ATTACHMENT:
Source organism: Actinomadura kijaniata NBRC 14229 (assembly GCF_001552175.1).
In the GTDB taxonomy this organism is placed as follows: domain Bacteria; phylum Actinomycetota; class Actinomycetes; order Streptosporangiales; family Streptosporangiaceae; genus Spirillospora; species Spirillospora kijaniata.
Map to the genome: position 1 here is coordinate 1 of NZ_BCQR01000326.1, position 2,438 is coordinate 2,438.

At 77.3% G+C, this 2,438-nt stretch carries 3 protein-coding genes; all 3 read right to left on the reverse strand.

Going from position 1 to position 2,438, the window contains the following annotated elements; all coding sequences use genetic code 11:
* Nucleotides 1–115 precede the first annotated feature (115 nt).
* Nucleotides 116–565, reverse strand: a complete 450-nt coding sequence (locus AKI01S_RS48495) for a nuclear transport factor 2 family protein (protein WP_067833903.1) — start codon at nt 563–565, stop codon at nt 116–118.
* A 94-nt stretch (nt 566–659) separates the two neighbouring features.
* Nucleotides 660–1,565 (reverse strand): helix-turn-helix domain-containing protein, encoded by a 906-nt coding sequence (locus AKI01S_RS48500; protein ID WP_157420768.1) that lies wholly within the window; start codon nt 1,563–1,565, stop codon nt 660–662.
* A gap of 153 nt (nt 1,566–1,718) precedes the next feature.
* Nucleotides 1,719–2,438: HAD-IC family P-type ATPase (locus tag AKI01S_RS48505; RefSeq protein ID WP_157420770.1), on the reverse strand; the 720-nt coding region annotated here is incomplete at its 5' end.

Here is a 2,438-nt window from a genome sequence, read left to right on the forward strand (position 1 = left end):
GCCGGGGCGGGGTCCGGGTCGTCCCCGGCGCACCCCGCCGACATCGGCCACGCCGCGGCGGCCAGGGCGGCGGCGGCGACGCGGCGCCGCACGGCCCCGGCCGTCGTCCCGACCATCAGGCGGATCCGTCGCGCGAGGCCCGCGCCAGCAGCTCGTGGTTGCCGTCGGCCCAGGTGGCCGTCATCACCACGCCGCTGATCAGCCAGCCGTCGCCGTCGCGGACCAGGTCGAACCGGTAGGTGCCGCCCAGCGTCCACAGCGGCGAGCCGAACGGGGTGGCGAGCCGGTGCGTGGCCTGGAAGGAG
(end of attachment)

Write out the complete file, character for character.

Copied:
Source organism: Actinomadura kijaniata NBRC 14229 (assembly GCF_001552175.1).
In the GTDB taxonomy this organism is placed as follows: domain Bacteria; phylum Actinomycetota; class Actinomycetes; order Streptosporangiales; family Streptosporangiaceae; genus Spirillospora; species Spirillospora kijaniata.
Map to the genome: position 1 here is coordinate 1 of NZ_BCQR01000326.1, position 2,438 is coordinate 2,438.

At 77.3% G+C, this 2,438-nt stretch carries 3 protein-coding genes; all 3 read right to left on the reverse strand.

Going from position 1 to position 2,438, the window contains the following annotated elements; all coding sequences use genetic code 11:
* Nucleotides 1–115 precede the first annotated feature (115 nt).
* Nucleotides 116–565, reverse strand: a complete 450-nt coding sequence (locus AKI01S_RS48495) for a nuclear transport factor 2 family protein (protein WP_067833903.1) — start codon at nt 563–565, stop codon at nt 116–118.
* A 94-nt stretch (nt 566–659) separates the two neighbouring features.
* Nucleotides 660–1,565 (reverse strand): helix-turn-helix domain-containing protein, encoded by a 906-nt coding sequence (locus AKI01S_RS48500; protein ID WP_157420768.1) that lies wholly within the window; start codon nt 1,563–1,565, stop codon nt 660–662.
* A gap of 153 nt (nt 1,566–1,718) precedes the next feature.
* Nucleotides 1,719–2,438: HAD-IC family P-type ATPase (locus tag AKI01S_RS48505; RefSeq protein ID WP_157420770.1), on the reverse strand; the 720-nt coding region annotated here is incomplete at its 5' end.

Here is a 2,438-nt window from a genome sequence, read left to right on the forward strand (position 1 = left end):
GCCGGGGCGGGGTCCGGGTCGTCCCCGGCGCACCCCGCCGACATCGGCCACGCCGCGGCGGCCAGGGCGGCGGCGGCGACGCGGCGCCGCACGGCCCCGGCCGTCGTCCCGACCATCAGGCGGATCCGTCGCGCGAGGCCCGCGCCAGCAGCTCGTGGTTGCCGTCGGCCCAGGTGGCCGTCATCACCACGCCGCTGATCAGCCAGCCGTCGCCGTCGCGGACCAGGTCGAACCGGTAGGTGCCGCCCAGCGTCCACAGCGGCGAGCCGAACGGGGTGGCGAGCCGGTGCGTGGCCTGGAAGGAG